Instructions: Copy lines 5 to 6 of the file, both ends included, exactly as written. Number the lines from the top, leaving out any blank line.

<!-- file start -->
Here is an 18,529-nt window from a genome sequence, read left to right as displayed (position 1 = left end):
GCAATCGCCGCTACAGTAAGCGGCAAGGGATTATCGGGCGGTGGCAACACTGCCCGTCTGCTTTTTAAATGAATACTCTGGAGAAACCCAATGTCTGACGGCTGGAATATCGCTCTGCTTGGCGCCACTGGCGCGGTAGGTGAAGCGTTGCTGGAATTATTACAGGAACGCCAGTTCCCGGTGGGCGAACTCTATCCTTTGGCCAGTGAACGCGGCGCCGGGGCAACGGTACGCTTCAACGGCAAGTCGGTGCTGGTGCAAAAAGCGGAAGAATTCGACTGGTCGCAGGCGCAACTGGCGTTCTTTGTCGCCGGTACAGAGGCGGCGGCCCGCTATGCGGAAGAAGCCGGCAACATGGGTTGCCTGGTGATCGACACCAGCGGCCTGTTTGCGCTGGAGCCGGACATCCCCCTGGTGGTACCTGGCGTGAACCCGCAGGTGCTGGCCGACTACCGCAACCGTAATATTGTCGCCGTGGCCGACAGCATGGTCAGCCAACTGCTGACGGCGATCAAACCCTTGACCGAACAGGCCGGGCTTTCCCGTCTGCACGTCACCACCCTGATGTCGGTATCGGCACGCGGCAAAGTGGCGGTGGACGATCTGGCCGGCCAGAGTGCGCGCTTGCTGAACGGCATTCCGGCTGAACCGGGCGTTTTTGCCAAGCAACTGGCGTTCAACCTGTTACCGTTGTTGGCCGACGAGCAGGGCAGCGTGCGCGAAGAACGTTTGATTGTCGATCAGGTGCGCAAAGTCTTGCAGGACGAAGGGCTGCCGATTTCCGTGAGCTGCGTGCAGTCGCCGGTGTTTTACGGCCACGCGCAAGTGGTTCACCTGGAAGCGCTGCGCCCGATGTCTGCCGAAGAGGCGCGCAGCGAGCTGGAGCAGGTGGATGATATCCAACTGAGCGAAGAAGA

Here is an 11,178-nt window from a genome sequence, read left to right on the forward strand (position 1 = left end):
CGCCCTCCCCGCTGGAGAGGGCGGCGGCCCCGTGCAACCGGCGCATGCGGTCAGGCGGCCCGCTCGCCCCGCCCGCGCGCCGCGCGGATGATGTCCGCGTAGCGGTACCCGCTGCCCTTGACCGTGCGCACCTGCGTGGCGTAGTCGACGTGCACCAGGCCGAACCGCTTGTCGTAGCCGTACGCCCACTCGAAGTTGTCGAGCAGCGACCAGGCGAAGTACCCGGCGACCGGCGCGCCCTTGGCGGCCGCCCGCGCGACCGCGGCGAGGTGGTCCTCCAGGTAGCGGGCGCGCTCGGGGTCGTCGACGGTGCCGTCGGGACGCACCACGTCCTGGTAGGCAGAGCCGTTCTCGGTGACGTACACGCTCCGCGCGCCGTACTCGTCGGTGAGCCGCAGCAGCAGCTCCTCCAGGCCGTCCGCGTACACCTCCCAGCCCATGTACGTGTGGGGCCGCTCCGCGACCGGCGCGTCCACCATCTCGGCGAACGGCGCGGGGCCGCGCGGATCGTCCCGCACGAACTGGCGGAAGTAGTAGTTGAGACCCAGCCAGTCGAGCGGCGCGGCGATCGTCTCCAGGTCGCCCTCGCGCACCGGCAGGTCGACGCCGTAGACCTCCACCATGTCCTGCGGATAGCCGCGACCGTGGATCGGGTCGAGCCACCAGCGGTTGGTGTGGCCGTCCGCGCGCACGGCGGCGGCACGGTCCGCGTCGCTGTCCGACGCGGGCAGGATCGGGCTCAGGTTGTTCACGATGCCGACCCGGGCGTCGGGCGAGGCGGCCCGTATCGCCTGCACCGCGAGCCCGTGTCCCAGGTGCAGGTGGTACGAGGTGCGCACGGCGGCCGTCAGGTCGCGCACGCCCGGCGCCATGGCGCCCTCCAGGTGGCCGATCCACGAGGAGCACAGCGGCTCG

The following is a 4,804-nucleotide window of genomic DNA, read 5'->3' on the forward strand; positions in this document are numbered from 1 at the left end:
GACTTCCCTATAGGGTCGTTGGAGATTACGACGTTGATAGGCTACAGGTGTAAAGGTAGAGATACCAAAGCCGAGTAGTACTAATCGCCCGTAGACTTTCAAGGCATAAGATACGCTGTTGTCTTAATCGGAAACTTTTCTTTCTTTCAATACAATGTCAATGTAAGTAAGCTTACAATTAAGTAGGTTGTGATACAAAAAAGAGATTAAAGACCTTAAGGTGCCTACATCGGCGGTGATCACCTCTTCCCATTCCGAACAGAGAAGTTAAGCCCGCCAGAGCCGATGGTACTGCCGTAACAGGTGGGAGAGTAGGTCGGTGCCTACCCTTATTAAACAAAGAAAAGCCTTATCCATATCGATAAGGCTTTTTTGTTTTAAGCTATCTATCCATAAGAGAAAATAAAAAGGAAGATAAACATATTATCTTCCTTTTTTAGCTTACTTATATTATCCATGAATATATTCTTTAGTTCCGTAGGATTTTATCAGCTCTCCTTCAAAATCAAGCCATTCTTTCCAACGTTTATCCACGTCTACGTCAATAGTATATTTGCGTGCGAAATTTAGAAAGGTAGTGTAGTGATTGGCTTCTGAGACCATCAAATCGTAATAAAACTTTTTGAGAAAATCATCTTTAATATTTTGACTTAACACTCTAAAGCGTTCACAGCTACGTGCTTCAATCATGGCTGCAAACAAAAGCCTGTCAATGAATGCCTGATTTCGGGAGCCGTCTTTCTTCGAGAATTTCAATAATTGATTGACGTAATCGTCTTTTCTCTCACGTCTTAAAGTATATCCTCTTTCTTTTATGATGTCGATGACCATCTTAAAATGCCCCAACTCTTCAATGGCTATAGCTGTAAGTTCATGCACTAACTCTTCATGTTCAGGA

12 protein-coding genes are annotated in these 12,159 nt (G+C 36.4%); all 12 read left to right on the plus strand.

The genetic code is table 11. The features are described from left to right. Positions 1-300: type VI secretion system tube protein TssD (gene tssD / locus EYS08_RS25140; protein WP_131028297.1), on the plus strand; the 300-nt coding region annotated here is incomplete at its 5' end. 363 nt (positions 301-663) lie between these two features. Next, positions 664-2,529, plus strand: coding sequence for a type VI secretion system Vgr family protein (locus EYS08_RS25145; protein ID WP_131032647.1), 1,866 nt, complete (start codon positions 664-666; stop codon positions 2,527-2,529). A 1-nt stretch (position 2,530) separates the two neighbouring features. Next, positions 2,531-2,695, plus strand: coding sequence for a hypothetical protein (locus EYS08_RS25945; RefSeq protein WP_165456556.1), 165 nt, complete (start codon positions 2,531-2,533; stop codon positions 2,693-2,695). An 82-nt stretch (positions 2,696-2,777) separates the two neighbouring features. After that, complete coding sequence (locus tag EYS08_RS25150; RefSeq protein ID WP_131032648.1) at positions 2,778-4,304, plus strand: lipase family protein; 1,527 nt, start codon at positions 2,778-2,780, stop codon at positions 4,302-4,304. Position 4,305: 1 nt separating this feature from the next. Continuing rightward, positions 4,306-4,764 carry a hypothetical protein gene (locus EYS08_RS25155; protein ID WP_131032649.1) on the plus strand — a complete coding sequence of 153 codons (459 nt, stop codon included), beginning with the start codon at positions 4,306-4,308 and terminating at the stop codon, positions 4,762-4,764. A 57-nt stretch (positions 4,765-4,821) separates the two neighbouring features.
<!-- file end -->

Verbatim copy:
The following is a 4,804-nucleotide window of genomic DNA, read 5'->3' on the forward strand; positions in this document are numbered from 1 at the left end:
GACTTCCCTATAGGGTCGTTGGAGATTACGACGTTGATAGGCTACAGGTGTAAAGGTAGAGATACCAAAGCCGAGTAGTACTAATCGCCCGTAGACTTTCAAGGCATAAGATACGCTGTTGTCTTAATCGGAAACTTTTCTTTCTTTCAATACAATGTCAATGTAAGTAAGCTTACAATTAAGTAGGTTGTGATACAAAAAAGAGATTAAAGACCTTAAGGTGCCTACATCGGCGGTGATCACCTCTTCCCATTCCGAACAGAGAAGTTAAGCCCGCCAGAGCCGATGGTACTGCCGTAACAGGTGGGAGAGTAGGTCGGTGCCTACCCTTATTAAACAAAGAAAAGCCTTATCCATATCGATAAGGCTTTTTTGTTTTAAGCTATCTATCCATAAGAGAAAATAAAAAGGAAGATAAACATATTATCTTCCTTTTTTAGCTTACTTATATTATCCATGAATATATTCTTTAGTTCCGTAGGATTTTATCAGCTCTCCTTCAAAATCAAGCCATTCTTTCCAACGTTTATCCACGTCTACGTCAATAGTATATTTGCGTGCGAAATTTAGAAAGGTAGTGTAGTGATTGGCTTCTGAGACCATCAAATCGTAATAAAACTTTTTGAGAAAATCATCTTTAATATTTTGACTTAACACTCTAAAGCGTTCACAGCTACGTGCTTCAATCATGGCTGCAAACAAAAGCCTGTCAATGAATGCCTGATTTCGGGAGCCGTCTTTCTTCGAGAATTTCAATAATTGATTGACGTAATCGTCTTTTCTCTCACGTCTTAAAGTATATCCTCTTTCTTTTATGATGTCGATGACCATCTTAAAATGCCCCAACTCTTCAATGGCTATAGCTGTAAGTTCATGCACTAACTCTTCATGTTCAGGA